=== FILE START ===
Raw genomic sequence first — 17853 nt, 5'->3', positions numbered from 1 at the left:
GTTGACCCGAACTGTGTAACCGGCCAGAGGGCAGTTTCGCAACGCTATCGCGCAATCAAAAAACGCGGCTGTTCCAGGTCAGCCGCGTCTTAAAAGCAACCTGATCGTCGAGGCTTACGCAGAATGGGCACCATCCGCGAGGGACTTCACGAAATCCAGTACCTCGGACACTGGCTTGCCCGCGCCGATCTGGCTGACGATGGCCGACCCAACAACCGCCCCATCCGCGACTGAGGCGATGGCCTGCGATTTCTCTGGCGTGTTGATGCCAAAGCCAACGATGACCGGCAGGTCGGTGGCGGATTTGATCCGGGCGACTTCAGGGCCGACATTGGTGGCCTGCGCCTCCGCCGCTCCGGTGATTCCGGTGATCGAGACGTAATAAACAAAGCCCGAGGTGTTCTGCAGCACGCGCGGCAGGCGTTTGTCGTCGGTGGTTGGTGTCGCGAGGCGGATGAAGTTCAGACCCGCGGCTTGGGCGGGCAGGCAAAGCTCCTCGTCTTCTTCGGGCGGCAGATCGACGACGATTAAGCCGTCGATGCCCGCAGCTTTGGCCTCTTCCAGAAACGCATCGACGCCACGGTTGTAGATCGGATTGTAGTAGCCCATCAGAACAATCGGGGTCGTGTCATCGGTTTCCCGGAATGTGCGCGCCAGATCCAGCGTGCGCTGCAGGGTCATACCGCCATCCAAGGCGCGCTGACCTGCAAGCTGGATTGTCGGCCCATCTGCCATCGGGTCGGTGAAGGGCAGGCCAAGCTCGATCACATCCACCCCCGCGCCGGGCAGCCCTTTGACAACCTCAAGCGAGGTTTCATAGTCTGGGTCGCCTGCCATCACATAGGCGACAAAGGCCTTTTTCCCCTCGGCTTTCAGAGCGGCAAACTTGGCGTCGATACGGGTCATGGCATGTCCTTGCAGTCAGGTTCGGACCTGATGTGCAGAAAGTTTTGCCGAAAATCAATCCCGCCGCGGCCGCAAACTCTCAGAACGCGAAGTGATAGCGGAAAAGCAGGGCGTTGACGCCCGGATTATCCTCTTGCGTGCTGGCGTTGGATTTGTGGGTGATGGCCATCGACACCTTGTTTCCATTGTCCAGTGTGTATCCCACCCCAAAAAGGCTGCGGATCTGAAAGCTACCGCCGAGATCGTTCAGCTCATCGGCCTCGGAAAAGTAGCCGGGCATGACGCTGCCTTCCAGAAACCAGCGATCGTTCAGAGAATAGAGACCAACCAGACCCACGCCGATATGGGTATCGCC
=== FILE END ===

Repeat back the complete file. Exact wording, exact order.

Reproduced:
Raw genomic sequence first — 17853 nt, 5'->3', positions numbered from 1 at the left:
GTTGACCCGAACTGTGTAACCGGCCAGAGGGCAGTTTCGCAACGCTATCGCGCAATCAAAAAACGCGGCTGTTCCAGGTCAGCCGCGTCTTAAAAGCAACCTGATCGTCGAGGCTTACGCAGAATGGGCACCATCCGCGAGGGACTTCACGAAATCCAGTACCTCGGACACTGGCTTGCCCGCGCCGATCTGGCTGACGATGGCCGACCCAACAACCGCCCCATCCGCGACTGAGGCGATGGCCTGCGATTTCTCTGGCGTGTTGATGCCAAAGCCAACGATGACCGGCAGGTCGGTGGCGGATTTGATCCGGGCGACTTCAGGGCCGACATTGGTGGCCTGCGCCTCCGCCGCTCCGGTGATTCCGGTGATCGAGACGTAATAAACAAAGCCCGAGGTGTTCTGCAGCACGCGCGGCAGGCGTTTGTCGTCGGTGGTTGGTGTCGCGAGGCGGATGAAGTTCAGACCCGCGGCTTGGGCGGGCAGGCAAAGCTCCTCGTCTTCTTCGGGCGGCAGATCGACGACGATTAAGCCGTCGATGCCCGCAGCTTTGGCCTCTTCCAGAAACGCATCGACGCCACGGTTGTAGATCGGATTGTAGTAGCCCATCAGAACAATCGGGGTCGTGTCATCGGTTTCCCGGAATGTGCGCGCCAGATCCAGCGTGCGCTGCAGGGTCATACCGCCATCCAAGGCGCGCTGACCTGCAAGCTGGATTGTCGGCCCATCTGCCATCGGGTCGGTGAAGGGCAGGCCAAGCTCGATCACATCCACCCCCGCGCCGGGCAGCCCTTTGACAACCTCAAGCGAGGTTTCATAGTCTGGGTCGCCTGCCATCACATAGGCGACAAAGGCCTTTTTCCCCTCGGCTTTCAGAGCGGCAAACTTGGCGTCGATACGGGTCATGGCATGTCCTTGCAGTCAGGTTCGGACCTGATGTGCAGAAAGTTTTGCCGAAAATCAATCCCGCCGCGGCCGCAAACTCTCAGAACGCGAAGTGATAGCGGAAAAGCAGGGCGTTGACGCCCGGATTATCCTCTTGCGTGCTGGCGTTGGATTTGTGGGTGATGGCCATCGACACCTTGTTTCCATTGTCCAGTGTGTATCCCACCCCAAAAAGGCTGCGGATCTGAAAGCTACCGCCGAGATCGTTCAGCTCATCGGCCTCGGAAAAGTAGCCGGGCATGACGCTGCCTTCCAGAAACCAGCGATCGTTCAGAGAATAGAGACCAACCAGACCCACGCCGATATGGGTATCGCC